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Global Citizen Reading List

Teacher Reading List

Student Reading List

Click here to browse our Reading List for Student Global Citizens. 

First Crossing: Stories About Teen Immigrants, Donald R. Gallo – Grades 6-8

The stories in this collection examine what it is like to be “different” as teenagers who have left their homes in other countries confront new customs and cultures. Whether the teens are fleeing with their parents from a repressive regime or trying to adapt to a new culture with different rules, the stories come alive for readers. Immigration, culture, and customs are presented in terms accessible to adolescents.

Dreams, Miracles and Jazz: New Adventures in African Writing – Grades 6-8

An exciting original anthology of new writing in English from writers born in Africa or of African parentage. The anthology is diverse thematically, covering almost all major contemporary African issues such as AIDS, migration (both within and outside of the continent), land issues, and identity.

Tree Girl by Ben Mikaelsen – Grades 6-8

After watching soldiers murder her teacher and finding her Mayan village ransacked and her family dead, 14-year-old Gabriela Flores flees north to Mexican refugee camps. She enters a village not yet touched by unrest and seeks sanctuary in the largest tree where, during th enext several days, she must watch soldiers kill the village inhabitants. Based on a true story, this work of historical fiction provides insight about an ugly chapter in Guatemala’s history. It could facilitate discussions of human rights and the abuse of political power.

Half a Day and Other Stories: An Anthology of Short Stories From North Eastern and Eastern Africa – Grades 6-8

A short story collection with writers from Egypt, Ethiopia, Kenya, Mozambique, Somalia, and Uganda. Each story is accompanied by revision questions, topics for discussion and a brief author bio useful if using the text for study purposes.

Fiela’s Child by Dalene Matthee – Grades 6-8

Set in nineteenth-century rural Africa, Fiela’s Child tells the gripping story of Fiela Komoetie and a white, three-year old child, Benjamin, whom she finds crying on her doorstep. For nine years Fiela raises Benjamin as one of her own children. But when census takers discover Benjamin, they send him to an illiterate white family of woodcutters who claim him as their son. What follows is Benjamin’s search for his identity and the fundamental changes affecting the white and black families who claim him.

Marie: In the Shadow of the Lion by Jerry Piasecki – Social Studies 7

This story centres on Marie Ngonga, a thirteen year old girl living with her family in an unnamed village in Africa. All is normal in her life and the lives of her family and friends until rebels threaten their village and force everyone to flee. Marie becomes separated, is captured and witnesses firsthand the horrors of war. The story is told in deceptively simple language but the realities faced by children in a war zone are horrifically real.

Kiss the Dust by Elizabeth Laird – Grade 7

This novel is about a 14-year old Kurdish girl, Tara, living in Iraq. Her father is involved with the resistance movement and she and the family must flee into the mountains of Kurdistan and, eventually, into Iran. The novel outlines the conditions within the refugee camp and the persecutions Tara faces.

“Master Harold”… and the Boys: a Drama – Grade 7

First produced at the Yale Repertory Theater in 1982, Athol Fugard’s “Master Harold…and the Boys” is based on the playwright’s early life in South Africa. But the play itself is not a simple retelling of an incident from his past. Rather, Fugard has presented a personal experience that extends to universal humanity. If the play were simply a polemic against the policy of apartheid, it would already be outdated now that sweeping change has transformed South Africa. Instead, Fugard wrote a play about human relationships that are put to the test by societal and personal forces.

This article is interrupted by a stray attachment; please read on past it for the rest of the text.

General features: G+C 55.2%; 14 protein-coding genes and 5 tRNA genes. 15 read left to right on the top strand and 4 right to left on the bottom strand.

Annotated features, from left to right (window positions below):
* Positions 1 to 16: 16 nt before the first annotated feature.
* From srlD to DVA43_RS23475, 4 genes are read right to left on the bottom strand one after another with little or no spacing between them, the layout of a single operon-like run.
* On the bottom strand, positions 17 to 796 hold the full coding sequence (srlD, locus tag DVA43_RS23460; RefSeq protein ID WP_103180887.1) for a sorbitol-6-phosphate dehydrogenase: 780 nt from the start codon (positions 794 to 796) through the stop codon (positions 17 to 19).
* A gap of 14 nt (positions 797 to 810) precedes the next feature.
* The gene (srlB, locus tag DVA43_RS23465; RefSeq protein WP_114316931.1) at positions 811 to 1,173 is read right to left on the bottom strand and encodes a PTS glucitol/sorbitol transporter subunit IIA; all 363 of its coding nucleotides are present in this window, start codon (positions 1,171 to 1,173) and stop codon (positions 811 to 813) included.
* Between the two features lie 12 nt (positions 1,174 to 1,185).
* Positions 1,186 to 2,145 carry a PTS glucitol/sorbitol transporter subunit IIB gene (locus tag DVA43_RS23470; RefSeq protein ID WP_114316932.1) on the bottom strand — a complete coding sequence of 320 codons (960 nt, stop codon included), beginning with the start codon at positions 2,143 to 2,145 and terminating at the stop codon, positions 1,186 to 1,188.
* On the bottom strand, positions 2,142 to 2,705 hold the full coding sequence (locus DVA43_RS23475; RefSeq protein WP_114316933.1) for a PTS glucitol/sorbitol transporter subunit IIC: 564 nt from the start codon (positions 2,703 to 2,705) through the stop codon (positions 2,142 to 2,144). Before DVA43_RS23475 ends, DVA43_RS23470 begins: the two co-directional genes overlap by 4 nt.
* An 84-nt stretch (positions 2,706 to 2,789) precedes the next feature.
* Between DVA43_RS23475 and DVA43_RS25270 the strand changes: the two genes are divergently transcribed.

Figs and Fate: Stories about Growing Up in the Arab World Today by Elsa Marston – Grade 7

The Five stories in this collection are each set in a different part of the Middle East (Egypt, Lebanon, Syria, Iraq, and a Palestinian refugee camp) and feature contemporary characters dealing with a “complicated, baffling world.”

Close Encounters of a Third World Kind by Jennifer J. Stewart – Grade 7

This is a fiction book about an American girl travelling through Nepal. Annie Ferris’s father announces that the family will be spending the next two months in Nepal on a medical mission and that it will be an adventure. And an adventure it is when Annie meets Nirmala, a girl close to her own age, who introduces her to the real Nepal.

The Heinemann Book of Contemporary African Short Stories, Chinua Achebe, C.L. Innes – Editors – Grade 7/8

An anthology which displays the variety, talent and scope of contemporary African writing. The collection includes stories in English and translations from French.

A Thousand Splendid Suns by Khaled Hosseini – Grade 7/8

A breathtaking story set against the volatile events of Afghanistan’s last thirty years – from the Soviet invasion to the reign of the Taliban to the post-Taliban rebuilding – that puts the violence, fear, hope, and faith of this country in intimate, human terms. It is a tale of two generations of characters brought jarringly together by the tragic sweep of war, where personal lives – the struggle to survive, raise a family, find happiness – are inextricable from the history playing out around them.

Propelled by the same storytelling instinct that made The Kite Runner a beloved classic, A Thousand Splendid Suns is at once a remarkable chronicle of three decades of Afghan history and a deeply moving account of family and friendship. It is a striking, heart-wrenching novel of an unforgiving time, an unlikely friendship, and an indestructible love – a stunning accomplishment.

Nervous Conditions by Tsitsi Dangarembga – Grades 7/8

Nervous Conditions, written by Tsitsi Dangarembga in 1989, is a semi-autobiographical coming of age story about a young woman in modern Africa. The story takes place in Rhodesia in the late 1960s and early 1970s. The story centres around Tambu and Nyasha, female cousins who, until their early teens, lead very different lives.

The Breadwinner by Deborah Ellis – Grade 7/8